Since the early 1960s, the Arkansas Activities Association had been discouraging the playing of games on Thanksgiving Day. With the advent of state playoffs, these Thanksgiving games were an interruption.
By 1982, only one such rivalry still existed. The Little Rock Central vs. Little Rock Hall game. Both schools were in the largest classification (5A) which did not have playoffs.
With the changes of state athletic conference classification, the 1982 game was announced as the final Thanksgiving Day game between Hall and Central. The top two classifications were being combined which would necessitate conferences and playoffs to determine the state champion. This would mean that Hall and Central would need to meet before Thanksgiving. Going into the game Hall led the series with 13 wins to Central’s 8 wins.
The 1982 edition lived up to the hype. Played on November 25, 1982, this was the 25th edition of the Hall and Central rivalry. While there was no doubt that Hall would end up with the most wins, Central wanted to make sure that they ended it in the way they started it in 1958 – with a win.
Central boasted a 4-1 record. Pine Bluff and LR Parkview were both 4-1-1. Hall was 3-0-2. As long as Central or Hall won outright, the winner would be state champ. A tie (and there had been three previous ones) would result in a four-way tie for first place. Hall’s coach C. W. Keopple had led the team since 1964 and amassed a 10-6-1 record against Central. The Tigers were mentored by Bernie Cox who was 4-3 against the Warriors since taking over in 1975.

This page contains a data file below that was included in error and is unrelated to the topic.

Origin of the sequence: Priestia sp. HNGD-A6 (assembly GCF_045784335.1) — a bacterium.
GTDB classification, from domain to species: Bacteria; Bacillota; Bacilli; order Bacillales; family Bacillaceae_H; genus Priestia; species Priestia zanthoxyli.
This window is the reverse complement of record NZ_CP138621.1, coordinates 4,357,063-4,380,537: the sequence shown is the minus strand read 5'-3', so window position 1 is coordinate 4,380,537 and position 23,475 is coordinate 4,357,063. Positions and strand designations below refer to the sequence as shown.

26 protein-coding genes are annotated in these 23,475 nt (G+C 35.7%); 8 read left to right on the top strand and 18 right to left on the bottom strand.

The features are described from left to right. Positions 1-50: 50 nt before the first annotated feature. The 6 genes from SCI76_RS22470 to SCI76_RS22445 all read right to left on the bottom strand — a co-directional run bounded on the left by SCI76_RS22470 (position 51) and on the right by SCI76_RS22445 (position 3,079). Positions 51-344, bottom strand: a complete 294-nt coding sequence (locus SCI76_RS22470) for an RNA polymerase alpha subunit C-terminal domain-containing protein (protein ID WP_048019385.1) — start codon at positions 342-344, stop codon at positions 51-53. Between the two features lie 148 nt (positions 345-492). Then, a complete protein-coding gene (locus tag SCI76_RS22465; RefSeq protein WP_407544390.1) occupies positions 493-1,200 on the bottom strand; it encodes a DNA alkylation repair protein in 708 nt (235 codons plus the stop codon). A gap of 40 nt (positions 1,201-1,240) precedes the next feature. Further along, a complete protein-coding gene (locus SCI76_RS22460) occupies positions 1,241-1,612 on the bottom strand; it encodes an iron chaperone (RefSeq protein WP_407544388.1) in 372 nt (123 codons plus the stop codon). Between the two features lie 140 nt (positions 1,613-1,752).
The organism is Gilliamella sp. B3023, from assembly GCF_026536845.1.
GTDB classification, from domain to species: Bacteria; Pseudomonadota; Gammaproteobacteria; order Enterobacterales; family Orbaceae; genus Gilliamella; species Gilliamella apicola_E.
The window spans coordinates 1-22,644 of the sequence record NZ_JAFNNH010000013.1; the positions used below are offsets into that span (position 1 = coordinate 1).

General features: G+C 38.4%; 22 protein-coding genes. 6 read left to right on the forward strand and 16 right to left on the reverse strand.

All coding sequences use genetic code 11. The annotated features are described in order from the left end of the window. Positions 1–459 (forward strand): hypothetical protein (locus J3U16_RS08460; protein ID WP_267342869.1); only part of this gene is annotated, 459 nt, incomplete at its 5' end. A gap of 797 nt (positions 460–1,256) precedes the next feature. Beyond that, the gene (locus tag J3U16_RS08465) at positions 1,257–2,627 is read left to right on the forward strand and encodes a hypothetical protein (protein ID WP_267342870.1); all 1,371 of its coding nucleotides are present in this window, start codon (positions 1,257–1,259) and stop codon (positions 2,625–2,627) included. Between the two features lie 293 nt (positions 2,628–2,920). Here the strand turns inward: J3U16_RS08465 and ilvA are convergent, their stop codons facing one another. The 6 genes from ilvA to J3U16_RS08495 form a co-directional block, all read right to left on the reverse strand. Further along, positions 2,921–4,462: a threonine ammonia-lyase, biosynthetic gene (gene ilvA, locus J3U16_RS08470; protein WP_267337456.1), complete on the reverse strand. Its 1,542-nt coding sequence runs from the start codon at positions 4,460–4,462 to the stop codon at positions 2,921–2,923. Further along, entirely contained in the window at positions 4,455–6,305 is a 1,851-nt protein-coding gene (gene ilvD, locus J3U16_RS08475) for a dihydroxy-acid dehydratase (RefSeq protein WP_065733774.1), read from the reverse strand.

Nearly 9,000 fans packed Quigley Stadium for a cold but dry day. As the buzzer sounded after four quarters, the Hall High Warriors were jubilant. They had won the game 14-3 after putting together a nearly flawless offensive effort. The win moved them into first place with a 4-0-2 record. Central, which had sat atop the conference most of the season, ended up in fourth place with a 4-2 record. The defeat also ended the Tiger’s hopes for a third consecutive championship. This game, like so many before it, provided high drama and excitement as it confounded some pundits yet also lived up to billing.
And with that, the series concluded. In the end, Hall had fourteen wins while Central had eight. There were also three hard-fought ties. Central achieved four shutouts of Hall, while the Warriors blanked the Tigers three times. In the twenty-five games, Central scored 228 points, and Hall scored 297 points.
From 1983 until 2005, Hall and Central continued to play each other in football. This time, they played for the ceremonial bell in what became known as “The Battle for the Bell.” Today, the bell is proudly displayed at Quigley Stadium. After 2005, Hall moved into a lower classification than Central. This put them on separate trajectories facing different sets of teams.
This year the two teams played a football scrimmage. In 2020 they will face each other in a regular season football game again.